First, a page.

During his transition from female to male, Bennett is taken under the wing of his musical hero, transgender folk singer Joe Stevens.
Dharavi, Mumbai (setting for the blockbuster Slumdog Millionaire) is Asia's largest slum, and its residents have many stories to tell.
Steve Baker is freelance documentary director. After graduating with a Masters degree from film school, he started his career on a director’s training scheme at ITV. In the last 15 years, he has worked largely in the independent sector directing films for BBC, ITV, C4, C5, National Geographic and Discovery. His films have broadcast worldwide to… Show more widespread acclaim and have won a number of awards. He has worked on a number of observational projects from visiting the slum kids of Mumbai to diving into the depths of the Bermuda Triangle to find a hidden wreck. In recent years, most of his work has been history based programming, most notably the high rating Lost Evidence series revisiting the incredible stories of World War II veterans. Show less
Alex Stockley von Statzer has been making documentary films for nearly 10 years for channels including BBC, National Geographic, Discovery, Channel 4, and Sky. His films include investigations into the mafia in Naples, following pioneering medical surgery in the U.S., integrating football hooligan gangs, and documenting the lives of the people who… Show more live on the remotest island in the world. After graduating from Bournemouth University he worked in France training as a creperie chef, in his spare time he enjoys making films about his other loves, kitesurfing and snowboarding. Show less
Dharavi, in Mumbai, was the setting for the critically acclaimed film Slumdog Millionaire and is considered the largest slum in Asia, with close to a million people living in one square mile. It is the home for people of all faiths and the location of a thriving industry.The Real Slumdogs introduces audiences the the real residents of this place, who live and work in Dharavi and are proud to call it home.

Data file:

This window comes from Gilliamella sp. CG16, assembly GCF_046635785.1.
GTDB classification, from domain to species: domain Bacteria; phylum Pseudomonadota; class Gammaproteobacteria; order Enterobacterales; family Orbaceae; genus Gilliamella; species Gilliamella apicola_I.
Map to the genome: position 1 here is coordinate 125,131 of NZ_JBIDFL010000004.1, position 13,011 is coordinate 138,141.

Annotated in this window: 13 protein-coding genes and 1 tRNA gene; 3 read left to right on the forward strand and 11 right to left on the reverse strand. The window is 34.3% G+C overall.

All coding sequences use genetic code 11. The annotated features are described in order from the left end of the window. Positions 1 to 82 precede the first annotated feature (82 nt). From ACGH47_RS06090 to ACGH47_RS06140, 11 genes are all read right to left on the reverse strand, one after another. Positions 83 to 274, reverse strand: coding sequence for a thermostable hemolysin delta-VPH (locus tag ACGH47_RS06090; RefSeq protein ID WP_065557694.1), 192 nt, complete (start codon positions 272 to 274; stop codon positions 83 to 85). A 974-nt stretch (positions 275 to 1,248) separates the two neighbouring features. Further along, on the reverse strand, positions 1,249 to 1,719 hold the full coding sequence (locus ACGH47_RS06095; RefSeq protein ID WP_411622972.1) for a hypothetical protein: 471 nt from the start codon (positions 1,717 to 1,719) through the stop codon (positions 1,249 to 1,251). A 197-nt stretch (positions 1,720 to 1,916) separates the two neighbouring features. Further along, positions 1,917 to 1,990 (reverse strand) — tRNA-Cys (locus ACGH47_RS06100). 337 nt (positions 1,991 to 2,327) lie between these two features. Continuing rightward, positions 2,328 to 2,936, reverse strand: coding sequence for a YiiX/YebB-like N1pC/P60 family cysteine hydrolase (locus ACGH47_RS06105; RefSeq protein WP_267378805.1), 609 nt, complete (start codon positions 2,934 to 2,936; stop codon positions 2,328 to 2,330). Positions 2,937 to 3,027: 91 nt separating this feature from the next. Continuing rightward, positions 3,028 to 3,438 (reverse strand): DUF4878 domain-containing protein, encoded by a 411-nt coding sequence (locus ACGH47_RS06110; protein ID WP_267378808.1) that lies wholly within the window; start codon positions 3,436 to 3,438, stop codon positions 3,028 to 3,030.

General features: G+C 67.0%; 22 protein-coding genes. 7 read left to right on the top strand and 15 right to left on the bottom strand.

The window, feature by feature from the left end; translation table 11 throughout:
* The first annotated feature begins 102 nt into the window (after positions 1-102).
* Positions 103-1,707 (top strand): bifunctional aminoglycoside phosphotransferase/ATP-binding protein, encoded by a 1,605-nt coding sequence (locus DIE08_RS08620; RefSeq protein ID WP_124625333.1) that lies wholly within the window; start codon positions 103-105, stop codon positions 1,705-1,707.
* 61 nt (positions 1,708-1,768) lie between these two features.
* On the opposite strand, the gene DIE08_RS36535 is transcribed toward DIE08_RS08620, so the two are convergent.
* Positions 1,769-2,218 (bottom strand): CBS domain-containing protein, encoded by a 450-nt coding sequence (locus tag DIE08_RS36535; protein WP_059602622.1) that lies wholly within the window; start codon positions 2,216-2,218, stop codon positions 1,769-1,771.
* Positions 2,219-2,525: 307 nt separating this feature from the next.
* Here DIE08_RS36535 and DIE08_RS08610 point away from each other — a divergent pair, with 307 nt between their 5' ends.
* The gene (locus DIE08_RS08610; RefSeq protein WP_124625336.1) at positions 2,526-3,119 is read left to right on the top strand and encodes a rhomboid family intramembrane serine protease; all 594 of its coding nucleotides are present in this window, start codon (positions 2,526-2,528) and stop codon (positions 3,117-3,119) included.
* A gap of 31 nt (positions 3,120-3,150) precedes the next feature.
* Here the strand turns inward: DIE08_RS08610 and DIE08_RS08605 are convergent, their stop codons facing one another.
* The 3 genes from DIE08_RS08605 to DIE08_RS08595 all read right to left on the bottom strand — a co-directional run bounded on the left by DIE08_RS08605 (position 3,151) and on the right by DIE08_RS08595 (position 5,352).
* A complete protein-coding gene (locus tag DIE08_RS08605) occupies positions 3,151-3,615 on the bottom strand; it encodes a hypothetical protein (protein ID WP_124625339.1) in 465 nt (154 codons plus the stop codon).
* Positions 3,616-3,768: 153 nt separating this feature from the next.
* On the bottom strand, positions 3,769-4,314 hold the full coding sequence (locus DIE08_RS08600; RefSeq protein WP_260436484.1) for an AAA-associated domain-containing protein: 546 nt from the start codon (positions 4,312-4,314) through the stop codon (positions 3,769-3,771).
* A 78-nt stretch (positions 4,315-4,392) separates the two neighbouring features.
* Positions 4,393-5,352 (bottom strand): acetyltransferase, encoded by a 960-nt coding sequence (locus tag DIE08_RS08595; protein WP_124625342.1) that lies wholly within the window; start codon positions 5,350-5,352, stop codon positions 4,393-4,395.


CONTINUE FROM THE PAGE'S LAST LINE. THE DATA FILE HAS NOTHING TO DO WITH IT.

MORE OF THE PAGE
Thirty-two-year-old ragpicker Babu works at Dharavi’s dump. He is the leader of a gang of young ragpickers who work 12 hour days, systematically sifting through the garbage for recyclable materials — all for just a dollar a day. Babu’s friends think he should settle down and marry. Babu wants to wait till he has made something of himself.
Laxmi is one of three generations of ragpickers whose hard work on the dump has started to pay off and her family now owns a ragpicking business, employing others to help sort through the garbage. As well as her long hours she has found the time to volunteer for the Acorn Poundation, a project that focuses on education and improved rights — but against her family’s wishes.
Rickshaw driver Shailesh has lofty dreams for a slum dweller. He wants to make it in Bollywood. With good looks and a natural charisma it isn’t long before he is noticed by a producer and asked to star in a music video. We join Shailesh on his first taste of the big-time that could realize his grand ambitions.
Through these and other stories, this documentary aims to show the true face of Dharavi by talking to the people who live and work everyday of their lives in the slum and the outsiders determined to improve their quality of life. You’ve seen the Hollywood version; now meet the real slumdogs.